Although the magnitude and quantity of dis­ruptive events in 2020 continued to expose its vulnerabilities, the rumors of shale’s death have been greatly exaggerated. The effects of price wars and demand destruction are well analyzed and much discussed, but the slow climb back for the hydraulic fracturing industry is well underway.

E&Ps are finally getting around to completing and putting on production their multitude of DUCs, com­pletions continue to be honed and optimized, and pro­ducers are finding the right spacing for their wells after some notable—and costly—trial-and-error experiments.

While R&D budgets, along with thousands of jobs, were slashed over the summer as companies looked to quickly shed costs, the path back to profits and productivity will undoubtedly include greater efficiencies downhole, particularly in the comple­tion phase. The fully automated completion job continues to be the carrot on the stick that service providers are chasing, and the incremental gains toward that goal are showing such an achievement might be possible in the not-so-distant future.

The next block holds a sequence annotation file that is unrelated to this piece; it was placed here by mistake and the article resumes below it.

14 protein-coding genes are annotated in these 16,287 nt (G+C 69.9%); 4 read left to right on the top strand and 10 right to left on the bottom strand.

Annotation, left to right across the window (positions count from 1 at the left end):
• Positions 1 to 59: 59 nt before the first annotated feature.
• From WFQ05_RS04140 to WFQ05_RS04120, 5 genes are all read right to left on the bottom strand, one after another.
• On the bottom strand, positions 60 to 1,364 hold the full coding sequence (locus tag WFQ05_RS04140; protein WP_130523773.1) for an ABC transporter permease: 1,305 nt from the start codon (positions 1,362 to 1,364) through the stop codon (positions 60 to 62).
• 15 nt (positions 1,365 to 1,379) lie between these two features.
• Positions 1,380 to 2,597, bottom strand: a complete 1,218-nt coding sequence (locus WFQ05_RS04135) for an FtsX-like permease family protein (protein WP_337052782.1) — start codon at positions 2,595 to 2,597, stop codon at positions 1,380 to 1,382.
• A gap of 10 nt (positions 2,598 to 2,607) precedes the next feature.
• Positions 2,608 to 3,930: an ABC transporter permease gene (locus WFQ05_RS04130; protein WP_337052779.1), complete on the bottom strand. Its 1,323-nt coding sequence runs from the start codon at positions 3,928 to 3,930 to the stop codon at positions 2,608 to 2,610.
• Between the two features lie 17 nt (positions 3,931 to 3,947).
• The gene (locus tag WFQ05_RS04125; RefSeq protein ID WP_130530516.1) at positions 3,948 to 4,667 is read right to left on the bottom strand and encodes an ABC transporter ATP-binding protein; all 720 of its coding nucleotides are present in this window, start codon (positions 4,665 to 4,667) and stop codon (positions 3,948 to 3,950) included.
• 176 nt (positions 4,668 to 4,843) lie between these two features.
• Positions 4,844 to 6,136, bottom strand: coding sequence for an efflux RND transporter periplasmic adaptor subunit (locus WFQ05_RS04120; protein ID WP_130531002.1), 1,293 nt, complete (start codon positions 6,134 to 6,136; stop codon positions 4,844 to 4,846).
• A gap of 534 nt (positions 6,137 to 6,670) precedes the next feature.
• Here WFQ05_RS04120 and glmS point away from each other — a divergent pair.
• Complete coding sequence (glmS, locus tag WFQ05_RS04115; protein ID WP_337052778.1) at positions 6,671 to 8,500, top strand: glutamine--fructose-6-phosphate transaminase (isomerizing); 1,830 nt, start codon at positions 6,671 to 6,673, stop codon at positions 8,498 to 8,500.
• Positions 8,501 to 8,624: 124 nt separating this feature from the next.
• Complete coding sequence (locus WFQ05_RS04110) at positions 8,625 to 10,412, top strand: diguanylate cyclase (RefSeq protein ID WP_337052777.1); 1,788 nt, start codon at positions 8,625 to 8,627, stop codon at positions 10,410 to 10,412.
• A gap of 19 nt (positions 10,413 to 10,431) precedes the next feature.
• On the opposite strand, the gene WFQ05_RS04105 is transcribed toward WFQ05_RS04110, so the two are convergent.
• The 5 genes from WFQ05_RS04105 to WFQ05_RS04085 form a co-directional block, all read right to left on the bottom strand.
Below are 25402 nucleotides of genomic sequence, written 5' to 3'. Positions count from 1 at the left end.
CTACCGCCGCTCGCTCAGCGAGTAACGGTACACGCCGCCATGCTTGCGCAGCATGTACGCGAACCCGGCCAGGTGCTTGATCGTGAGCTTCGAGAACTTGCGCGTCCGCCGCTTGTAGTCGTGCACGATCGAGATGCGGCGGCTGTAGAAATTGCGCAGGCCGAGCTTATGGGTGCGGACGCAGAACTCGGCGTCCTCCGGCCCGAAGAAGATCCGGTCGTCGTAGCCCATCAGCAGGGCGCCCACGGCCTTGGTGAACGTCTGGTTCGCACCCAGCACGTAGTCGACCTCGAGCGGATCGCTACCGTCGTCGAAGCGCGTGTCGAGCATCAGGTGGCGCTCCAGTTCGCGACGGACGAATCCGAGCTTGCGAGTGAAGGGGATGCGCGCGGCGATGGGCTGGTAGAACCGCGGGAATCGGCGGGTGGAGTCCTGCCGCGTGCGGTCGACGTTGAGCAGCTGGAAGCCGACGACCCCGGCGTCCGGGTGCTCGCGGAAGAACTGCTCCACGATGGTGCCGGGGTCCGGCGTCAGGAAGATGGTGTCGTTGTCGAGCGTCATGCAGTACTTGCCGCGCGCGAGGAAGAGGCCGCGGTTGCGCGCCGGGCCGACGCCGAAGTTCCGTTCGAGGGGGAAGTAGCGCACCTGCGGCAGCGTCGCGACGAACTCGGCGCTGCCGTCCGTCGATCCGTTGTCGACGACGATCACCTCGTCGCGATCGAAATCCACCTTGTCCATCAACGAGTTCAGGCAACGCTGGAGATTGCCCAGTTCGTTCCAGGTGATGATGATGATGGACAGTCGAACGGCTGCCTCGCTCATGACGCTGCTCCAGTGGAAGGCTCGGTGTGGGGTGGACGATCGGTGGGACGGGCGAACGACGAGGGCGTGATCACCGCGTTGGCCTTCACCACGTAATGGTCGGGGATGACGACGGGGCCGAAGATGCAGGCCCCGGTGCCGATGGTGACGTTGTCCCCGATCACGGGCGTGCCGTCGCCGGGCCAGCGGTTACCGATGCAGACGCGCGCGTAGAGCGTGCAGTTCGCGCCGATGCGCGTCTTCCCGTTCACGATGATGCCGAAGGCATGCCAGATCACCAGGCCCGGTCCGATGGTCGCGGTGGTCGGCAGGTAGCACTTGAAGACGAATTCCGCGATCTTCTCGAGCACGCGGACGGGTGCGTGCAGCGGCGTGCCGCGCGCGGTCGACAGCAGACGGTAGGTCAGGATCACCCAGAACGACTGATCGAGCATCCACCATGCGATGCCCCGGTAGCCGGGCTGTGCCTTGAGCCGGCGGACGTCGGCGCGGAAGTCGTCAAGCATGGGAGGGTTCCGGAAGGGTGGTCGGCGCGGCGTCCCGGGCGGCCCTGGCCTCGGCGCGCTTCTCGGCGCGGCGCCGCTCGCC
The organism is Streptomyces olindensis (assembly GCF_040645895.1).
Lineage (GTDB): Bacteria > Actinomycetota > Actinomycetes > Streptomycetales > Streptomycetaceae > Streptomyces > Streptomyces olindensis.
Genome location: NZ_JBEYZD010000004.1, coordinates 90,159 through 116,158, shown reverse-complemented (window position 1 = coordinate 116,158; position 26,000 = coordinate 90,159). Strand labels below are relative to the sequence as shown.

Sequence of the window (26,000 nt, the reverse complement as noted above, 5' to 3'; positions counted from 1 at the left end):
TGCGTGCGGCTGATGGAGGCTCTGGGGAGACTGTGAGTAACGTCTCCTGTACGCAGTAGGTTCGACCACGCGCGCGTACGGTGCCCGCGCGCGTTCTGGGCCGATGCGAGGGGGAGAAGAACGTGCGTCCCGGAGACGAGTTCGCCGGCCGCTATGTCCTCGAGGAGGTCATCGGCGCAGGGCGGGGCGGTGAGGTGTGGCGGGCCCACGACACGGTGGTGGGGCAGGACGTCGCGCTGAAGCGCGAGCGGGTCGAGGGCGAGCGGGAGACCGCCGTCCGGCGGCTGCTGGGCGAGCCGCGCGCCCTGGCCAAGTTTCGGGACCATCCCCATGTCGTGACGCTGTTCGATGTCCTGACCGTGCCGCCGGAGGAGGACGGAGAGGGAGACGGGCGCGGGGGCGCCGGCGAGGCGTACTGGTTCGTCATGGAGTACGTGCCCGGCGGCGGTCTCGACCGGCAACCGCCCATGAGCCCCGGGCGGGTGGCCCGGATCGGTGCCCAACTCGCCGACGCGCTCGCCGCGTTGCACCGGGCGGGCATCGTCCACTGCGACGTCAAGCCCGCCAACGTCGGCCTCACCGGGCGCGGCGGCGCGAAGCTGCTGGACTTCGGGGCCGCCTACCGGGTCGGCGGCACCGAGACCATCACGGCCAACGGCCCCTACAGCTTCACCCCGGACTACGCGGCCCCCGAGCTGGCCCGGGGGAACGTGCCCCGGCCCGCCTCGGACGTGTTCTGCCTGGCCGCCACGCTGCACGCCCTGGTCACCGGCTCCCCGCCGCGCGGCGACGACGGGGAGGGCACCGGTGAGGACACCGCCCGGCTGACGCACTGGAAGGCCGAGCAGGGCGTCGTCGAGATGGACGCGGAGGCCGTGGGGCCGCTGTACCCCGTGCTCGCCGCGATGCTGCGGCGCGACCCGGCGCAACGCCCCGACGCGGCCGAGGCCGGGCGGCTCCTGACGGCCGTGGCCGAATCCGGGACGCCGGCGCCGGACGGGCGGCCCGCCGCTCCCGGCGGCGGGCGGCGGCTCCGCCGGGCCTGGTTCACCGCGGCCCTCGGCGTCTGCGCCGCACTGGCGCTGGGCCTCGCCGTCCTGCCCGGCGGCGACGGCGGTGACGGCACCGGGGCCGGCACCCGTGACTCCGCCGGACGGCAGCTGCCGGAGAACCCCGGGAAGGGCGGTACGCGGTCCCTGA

Meanwhile, the energy transition is opening up new opportunities for operators and service providers alike to win back investor sentiment and achieve greater cost efficiencies. These factors add up to an inflection point for the North American shale industry.

“With the possibilities of external cost-cutting—for example, on contracting and leasing—all but exhausted, oil and gas companies now need to look internally,” McKinsey and Co. stated in an August report. “That means reinventing their operating models to improve efficiency and reduce greenhouse-gas emissions.”

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